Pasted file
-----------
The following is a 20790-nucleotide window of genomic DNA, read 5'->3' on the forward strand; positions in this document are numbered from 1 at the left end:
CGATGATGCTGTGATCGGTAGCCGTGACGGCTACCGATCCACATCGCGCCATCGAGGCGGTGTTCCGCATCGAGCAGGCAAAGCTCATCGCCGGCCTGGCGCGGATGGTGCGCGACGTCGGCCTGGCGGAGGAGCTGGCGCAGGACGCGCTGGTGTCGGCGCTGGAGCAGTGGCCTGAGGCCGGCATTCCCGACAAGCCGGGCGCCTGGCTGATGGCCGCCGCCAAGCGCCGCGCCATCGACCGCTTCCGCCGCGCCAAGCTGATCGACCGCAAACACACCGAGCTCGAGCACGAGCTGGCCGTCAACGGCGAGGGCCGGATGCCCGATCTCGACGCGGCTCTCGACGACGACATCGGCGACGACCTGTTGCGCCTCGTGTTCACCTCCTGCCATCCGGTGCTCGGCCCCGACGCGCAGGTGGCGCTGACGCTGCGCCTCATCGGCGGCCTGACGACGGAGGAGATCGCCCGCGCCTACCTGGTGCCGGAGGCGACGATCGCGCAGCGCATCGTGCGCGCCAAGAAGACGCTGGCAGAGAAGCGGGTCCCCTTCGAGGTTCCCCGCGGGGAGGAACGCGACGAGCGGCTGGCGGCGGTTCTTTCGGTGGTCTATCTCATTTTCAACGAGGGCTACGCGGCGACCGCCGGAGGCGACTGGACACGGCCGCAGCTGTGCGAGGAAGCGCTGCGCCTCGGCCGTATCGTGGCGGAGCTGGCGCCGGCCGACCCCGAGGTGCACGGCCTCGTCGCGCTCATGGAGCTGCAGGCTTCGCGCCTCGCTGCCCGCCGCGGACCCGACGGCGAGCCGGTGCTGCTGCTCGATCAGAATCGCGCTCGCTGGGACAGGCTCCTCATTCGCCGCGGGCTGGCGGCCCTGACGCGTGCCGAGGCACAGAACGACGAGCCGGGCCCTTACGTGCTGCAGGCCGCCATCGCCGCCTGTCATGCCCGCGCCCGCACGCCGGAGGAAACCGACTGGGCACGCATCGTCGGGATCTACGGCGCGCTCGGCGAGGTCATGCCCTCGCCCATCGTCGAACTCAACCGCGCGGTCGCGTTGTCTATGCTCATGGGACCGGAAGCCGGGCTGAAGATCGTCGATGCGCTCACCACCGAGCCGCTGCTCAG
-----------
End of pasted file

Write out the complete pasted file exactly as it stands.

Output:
The following is a 20790-nucleotide window of genomic DNA, read 5'->3' on the forward strand; positions in this document are numbered from 1 at the left end:
CGATGATGCTGTGATCGGTAGCCGTGACGGCTACCGATCCACATCGCGCCATCGAGGCGGTGTTCCGCATCGAGCAGGCAAAGCTCATCGCCGGCCTGGCGCGGATGGTGCGCGACGTCGGCCTGGCGGAGGAGCTGGCGCAGGACGCGCTGGTGTCGGCGCTGGAGCAGTGGCCTGAGGCCGGCATTCCCGACAAGCCGGGCGCCTGGCTGATGGCCGCCGCCAAGCGCCGCGCCATCGACCGCTTCCGCCGCGCCAAGCTGATCGACCGCAAACACACCGAGCTCGAGCACGAGCTGGCCGTCAACGGCGAGGGCCGGATGCCCGATCTCGACGCGGCTCTCGACGACGACATCGGCGACGACCTGTTGCGCCTCGTGTTCACCTCCTGCCATCCGGTGCTCGGCCCCGACGCGCAGGTGGCGCTGACGCTGCGCCTCATCGGCGGCCTGACGACGGAGGAGATCGCCCGCGCCTACCTGGTGCCGGAGGCGACGATCGCGCAGCGCATCGTGCGCGCCAAGAAGACGCTGGCAGAGAAGCGGGTCCCCTTCGAGGTTCCCCGCGGGGAGGAACGCGACGAGCGGCTGGCGGCGGTTCTTTCGGTGGTCTATCTCATTTTCAACGAGGGCTACGCGGCGACCGCCGGAGGCGACTGGACACGGCCGCAGCTGTGCGAGGAAGCGCTGCGCCTCGGCCGTATCGTGGCGGAGCTGGCGCCGGCCGACCCCGAGGTGCACGGCCTCGTCGCGCTCATGGAGCTGCAGGCTTCGCGCCTCGCTGCCCGCCGCGGACCCGACGGCGAGCCGGTGCTGCTGCTCGATCAGAATCGCGCTCGCTGGGACAGGCTCCTCATTCGCCGCGGGCTGGCGGCCCTGACGCGTGCCGAGGCACAGAACGACGAGCCGGGCCCTTACGTGCTGCAGGCCGCCATCGCCGCCTGTCATGCCCGCGCCCGCACGCCGGAGGAAACCGACTGGGCACGCATCGTCGGGATCTACGGCGCGCTCGGCGAGGTCATGCCCTCGCCCATCGTCGAACTCAACCGCGCGGTCGCGTTGTCTATGCTCATGGGACCGGAAGCCGGGCTGAAGATCGTCGATGCGCTCACCACCGAGCCGCTGCTCAG